You don’t have to search far to know what the new wave is and yes, it is the second wave.
When COVID-19 happened upon us in 2020, we expected 2021 to be the year of the ‘smooth cruise’ but it is already screaming ‘I am the bigger side of 2020’.
Looking at the numbers around the world according to WHO is put at 103 201 340 with 3,515,047 in Africa according to the Africa CDC website, confirmed cases as at the time of writing. This increase is as a result of the new strains – started in the UK and now many countries have theirs, including Nigeria.
According to speculations, these new strains could be spreading at a 70% rate when compared to the previous one and more strenuous.
What is the second wave?
Second waves are a phenomenon of disease outbreaks where the number of people infected by the virus may appear to decrease and then increase again later in the same population or a different one.
Will there be more new variants of the coronavirus?
Yes. As long as the coronavirus spreads through humans, mutations are likely to continue happening. It was noted that in 2020, several mutations caught researchers’ attention and raised concern, but further study revealed no major changes in how the coronavirus behaves. (Source: John Hopkins)
The threat and concern of a second wave are quite serious and could cost people their lives and economic well-being. The thing is “If we undergo large-scale second waves, a lot of people might lose their jobs”. “A lot of people don’t seem to be making those connections.”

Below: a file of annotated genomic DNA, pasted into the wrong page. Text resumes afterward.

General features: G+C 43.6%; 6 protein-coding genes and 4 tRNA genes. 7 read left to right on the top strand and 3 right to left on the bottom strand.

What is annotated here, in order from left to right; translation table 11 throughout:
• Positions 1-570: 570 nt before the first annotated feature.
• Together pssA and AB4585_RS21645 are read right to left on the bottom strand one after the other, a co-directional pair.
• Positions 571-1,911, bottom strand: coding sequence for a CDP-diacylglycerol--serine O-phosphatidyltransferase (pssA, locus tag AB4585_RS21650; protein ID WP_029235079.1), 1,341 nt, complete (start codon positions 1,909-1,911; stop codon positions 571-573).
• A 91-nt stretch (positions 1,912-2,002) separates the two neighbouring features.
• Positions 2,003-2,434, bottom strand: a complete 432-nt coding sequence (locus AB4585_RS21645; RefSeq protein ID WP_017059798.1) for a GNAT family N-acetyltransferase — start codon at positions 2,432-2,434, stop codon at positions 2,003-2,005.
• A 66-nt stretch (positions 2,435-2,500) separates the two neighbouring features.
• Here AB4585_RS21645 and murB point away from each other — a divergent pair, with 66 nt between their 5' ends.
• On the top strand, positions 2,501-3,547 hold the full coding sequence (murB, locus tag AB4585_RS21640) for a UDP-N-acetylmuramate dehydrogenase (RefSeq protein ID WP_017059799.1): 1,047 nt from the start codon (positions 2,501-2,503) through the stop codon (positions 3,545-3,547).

So, what can you do? For starters, you should practice social distancing by staying away from people, practice hand hygiene by washing your hands often and perhaps most important is wearing a mask when you go out in public, even indoors.
What can be done now to prevent it?
Regardless, there will be risks and we can’t help but need to keep reminding of the following:
1. Keep listening to national advice and guidance
Advice from the Ministry of Health and the WHO will give you the latest information about COVID-19, including what the symptoms are, what to do if you think you have it and how to reduce your chances of getting it.
2. Do not be complacent about hand hygiene
We might be tired of hearing it, but the fact remains: Touching surfaces, then your face, is likely to get you sick, and handwashing (or using hand sanitiser) is key to reducing the spread of the virus. Scientists have found that the coronavirus could stay up to four hours on copper, up to 24 hours on cardboard, and up to two to three days on plastic and stainless steel.
3. Do not get complacent about physical distancing
While it is important to support local businesses struggling to get on their feet after the lockdowns, it is also important to make smart choices to limit person-to-person contact, which is the way the virus spreads.
4. Avoid throwing big parties
After staying in touch with your family and friends virtually through Zoom, FaceTime, Skype, Google Hangouts or WhatsApp, it’s only natural that you can’t wait to meet them physically with the easing of lockdowns. But to be safe you can defer, for the moment, hosting big reunion parties with family or friends. This will lower their chances of getting infected and passing the virus on to their loved ones, especially if they are elderly and in the high-risk category.
5. Wear a mask when using public transport
Use face masks if you have to use public transport because social distancing would be difficult. This follows the latest guidance from the WHO, which advises that face masks should be worn either for protection of healthy persons (worn to protect oneself when in contact with an infected individual) or for source control (worn by an infected individual to prevent onward transmission).